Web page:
Vayera: Servant Leadership

Copyright 2011 Neal Joseph Loevinger

Torah Portion: Vayera

“He took curds and milk and the calf that had been prepared and set these before them; and he waited on them under the tree as they ate.” (Bereshit/ Genesis 18:8)

Good afternoon!

Our Torah portion, Vayera, opens with the famous scene of Avraham sitting in the opening of his tent, when he is visited by three men who eventually announce the birth of a son to Avraham and Sarah. Avraham doesn’t know these “men” are really angels or emissaries from the Holy One;  Rashi says they appeared to be just normal Arab travelers. Nevertheless, Avraham’s reaction is startling: he runs to greet them, invites them in, offers them food and drink, and instructs his servant to prepare a meal.

Now, never mind the apparent violation of mixing milk and meat together in the verse above; one could say that the laws of the Torah hadn’t been given yet, or one could simply point out that “curds and milk” come before the calf, and indeed even in a traditional understanding of Jewish dietary practices, one can have soft dairy like milk or yogurt right before meat, with only a quick rinse of the mouth and the table cleared between them. So let’s put that question aside, and focus on a different aspect of Abraham’s actions: his example of not only hesed, or kind generosity, but also his humility, in serving the guests himself, standing over them and attending to their needs.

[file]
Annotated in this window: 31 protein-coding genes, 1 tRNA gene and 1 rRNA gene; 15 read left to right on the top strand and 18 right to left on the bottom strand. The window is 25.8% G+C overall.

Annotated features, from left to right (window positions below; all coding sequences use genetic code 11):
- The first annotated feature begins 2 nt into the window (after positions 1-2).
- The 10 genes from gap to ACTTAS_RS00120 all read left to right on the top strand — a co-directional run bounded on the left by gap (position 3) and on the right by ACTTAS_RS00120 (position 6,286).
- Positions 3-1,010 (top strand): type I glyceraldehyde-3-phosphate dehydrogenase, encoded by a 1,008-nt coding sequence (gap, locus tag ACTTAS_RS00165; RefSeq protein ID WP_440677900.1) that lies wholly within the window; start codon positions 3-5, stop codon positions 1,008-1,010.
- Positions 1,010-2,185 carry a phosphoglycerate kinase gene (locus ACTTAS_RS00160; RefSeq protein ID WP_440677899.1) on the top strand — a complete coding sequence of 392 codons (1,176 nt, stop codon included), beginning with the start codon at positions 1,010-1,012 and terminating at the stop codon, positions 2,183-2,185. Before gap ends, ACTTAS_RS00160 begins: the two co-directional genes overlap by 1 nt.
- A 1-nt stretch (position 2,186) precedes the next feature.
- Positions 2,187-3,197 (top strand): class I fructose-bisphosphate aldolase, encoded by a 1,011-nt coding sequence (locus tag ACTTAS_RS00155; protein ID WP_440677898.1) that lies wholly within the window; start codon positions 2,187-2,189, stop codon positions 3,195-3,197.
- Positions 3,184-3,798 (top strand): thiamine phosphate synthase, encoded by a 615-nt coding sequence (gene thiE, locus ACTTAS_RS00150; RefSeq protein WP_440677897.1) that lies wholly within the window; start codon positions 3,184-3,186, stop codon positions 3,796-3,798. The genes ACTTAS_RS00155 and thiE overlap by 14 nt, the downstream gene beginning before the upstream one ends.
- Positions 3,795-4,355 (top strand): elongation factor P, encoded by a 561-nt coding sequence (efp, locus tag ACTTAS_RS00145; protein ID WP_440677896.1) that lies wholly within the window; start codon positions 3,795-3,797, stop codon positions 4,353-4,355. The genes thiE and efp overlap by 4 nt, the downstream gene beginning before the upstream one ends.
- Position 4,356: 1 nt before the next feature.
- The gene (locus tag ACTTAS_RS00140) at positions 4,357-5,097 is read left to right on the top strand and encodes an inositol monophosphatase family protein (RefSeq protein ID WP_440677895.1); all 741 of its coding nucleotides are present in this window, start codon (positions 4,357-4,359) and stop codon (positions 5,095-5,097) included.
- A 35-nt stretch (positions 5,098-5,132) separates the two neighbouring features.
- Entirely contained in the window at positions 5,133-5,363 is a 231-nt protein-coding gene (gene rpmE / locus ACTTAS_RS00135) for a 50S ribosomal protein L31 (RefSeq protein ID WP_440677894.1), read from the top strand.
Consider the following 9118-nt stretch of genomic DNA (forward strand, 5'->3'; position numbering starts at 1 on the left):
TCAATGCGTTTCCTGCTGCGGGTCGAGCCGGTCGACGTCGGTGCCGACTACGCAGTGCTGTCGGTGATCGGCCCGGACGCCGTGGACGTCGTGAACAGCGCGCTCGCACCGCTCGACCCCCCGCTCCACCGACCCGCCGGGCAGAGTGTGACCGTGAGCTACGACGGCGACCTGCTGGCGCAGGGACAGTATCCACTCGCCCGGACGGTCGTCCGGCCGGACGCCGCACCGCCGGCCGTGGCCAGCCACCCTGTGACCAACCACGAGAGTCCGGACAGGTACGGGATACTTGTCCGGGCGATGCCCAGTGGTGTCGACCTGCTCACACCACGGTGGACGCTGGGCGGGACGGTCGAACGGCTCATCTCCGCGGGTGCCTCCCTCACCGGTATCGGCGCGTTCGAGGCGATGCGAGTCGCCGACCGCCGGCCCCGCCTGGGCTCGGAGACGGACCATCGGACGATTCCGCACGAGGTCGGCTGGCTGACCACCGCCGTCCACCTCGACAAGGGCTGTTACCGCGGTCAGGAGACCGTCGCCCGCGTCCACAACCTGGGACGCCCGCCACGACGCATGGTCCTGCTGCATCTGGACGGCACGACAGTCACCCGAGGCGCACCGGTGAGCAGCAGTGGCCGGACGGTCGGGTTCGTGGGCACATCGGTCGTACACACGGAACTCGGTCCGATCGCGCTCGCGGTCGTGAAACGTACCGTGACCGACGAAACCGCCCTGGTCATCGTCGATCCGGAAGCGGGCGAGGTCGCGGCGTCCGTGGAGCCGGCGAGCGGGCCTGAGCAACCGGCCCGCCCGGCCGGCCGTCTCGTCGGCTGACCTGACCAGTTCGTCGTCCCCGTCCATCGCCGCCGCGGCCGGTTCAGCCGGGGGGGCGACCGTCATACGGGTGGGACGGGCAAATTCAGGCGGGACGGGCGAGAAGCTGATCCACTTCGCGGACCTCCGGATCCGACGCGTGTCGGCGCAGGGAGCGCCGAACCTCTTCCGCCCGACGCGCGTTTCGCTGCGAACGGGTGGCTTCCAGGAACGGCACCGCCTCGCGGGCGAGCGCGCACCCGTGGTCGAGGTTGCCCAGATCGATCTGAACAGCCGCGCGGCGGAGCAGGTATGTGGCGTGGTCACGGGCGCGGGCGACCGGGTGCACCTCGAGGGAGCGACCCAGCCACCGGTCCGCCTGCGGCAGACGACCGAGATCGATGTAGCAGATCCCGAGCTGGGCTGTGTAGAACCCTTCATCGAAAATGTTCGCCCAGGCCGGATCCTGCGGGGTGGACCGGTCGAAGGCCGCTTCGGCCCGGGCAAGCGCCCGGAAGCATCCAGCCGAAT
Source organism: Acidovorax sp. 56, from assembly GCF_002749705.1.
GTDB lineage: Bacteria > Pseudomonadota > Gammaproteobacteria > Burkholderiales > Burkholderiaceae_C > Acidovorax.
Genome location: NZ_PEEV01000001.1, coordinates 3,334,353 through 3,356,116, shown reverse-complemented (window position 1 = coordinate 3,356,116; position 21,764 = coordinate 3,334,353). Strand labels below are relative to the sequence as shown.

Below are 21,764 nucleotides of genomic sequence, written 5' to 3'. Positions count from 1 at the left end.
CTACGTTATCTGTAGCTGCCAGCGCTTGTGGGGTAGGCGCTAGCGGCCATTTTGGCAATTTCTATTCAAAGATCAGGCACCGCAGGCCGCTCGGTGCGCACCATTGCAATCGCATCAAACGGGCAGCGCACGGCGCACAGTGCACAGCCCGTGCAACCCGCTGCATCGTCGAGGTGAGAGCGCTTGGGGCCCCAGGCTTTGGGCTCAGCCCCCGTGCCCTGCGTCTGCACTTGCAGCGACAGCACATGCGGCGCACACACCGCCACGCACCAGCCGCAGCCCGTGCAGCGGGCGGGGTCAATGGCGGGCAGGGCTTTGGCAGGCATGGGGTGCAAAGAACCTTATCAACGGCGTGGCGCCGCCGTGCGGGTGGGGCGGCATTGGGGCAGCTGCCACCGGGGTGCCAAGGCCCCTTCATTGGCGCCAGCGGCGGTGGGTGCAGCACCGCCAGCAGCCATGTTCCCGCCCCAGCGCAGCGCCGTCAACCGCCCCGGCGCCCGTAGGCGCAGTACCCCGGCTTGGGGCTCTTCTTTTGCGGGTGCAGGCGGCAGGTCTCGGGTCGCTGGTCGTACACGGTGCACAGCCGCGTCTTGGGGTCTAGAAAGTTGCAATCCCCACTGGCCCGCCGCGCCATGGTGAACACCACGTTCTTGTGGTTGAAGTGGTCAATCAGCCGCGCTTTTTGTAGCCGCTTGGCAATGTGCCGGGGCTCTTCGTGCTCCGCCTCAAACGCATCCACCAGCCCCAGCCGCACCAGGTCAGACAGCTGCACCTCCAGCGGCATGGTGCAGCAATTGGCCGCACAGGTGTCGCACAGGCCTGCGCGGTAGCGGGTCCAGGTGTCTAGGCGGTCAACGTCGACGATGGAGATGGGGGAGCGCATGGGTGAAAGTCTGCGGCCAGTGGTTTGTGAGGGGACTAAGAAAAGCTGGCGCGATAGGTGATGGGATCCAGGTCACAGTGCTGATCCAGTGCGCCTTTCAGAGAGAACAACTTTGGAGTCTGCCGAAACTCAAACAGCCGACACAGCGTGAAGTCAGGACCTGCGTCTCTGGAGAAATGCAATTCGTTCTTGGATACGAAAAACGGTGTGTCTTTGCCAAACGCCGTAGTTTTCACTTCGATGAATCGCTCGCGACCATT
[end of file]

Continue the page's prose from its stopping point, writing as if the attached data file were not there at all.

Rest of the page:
The rabbis of the Talmud told a story in which several of the great sages attended a feast for the son of Rabban Gamliel, the leader of the rabbinic court, and marveled that R. Gamliel himself served the drinks to the guests. Rabbi Yehoshua pointed out that Avraham was the greatest man of his generation and yet stood over his guests and served them, so why not Rabban Gamliel? (Talmud Kiddushin 32b, quoted in the Torah Temimah.)

To me, this little story conveys so much about leadership, humility, and honor. Of course we should honor great sages and accomplished leaders; but they bring themselves even more honor through humble service to others. “Servant leadership” is a term you find these days in business books and journals, but it’s hardly an innovation: the ancient rabbis well understood that religious and moral growth is always correlated to great compassion and generosity, and these in turn are actions, made real through something as simple as serving a meal or welcoming guests.

In the view of the ancient sages, Avraham’s greatness was not in his status or prowess at war, but in the fine details of his ability to give. Seen this way, standing over guests and serving a meal is a profound and necessary religious act- indeed, who remembers that Avraham built an altar? Of greater importance was his example of humble service, which inspires to this day.

Shabbat Shalom,


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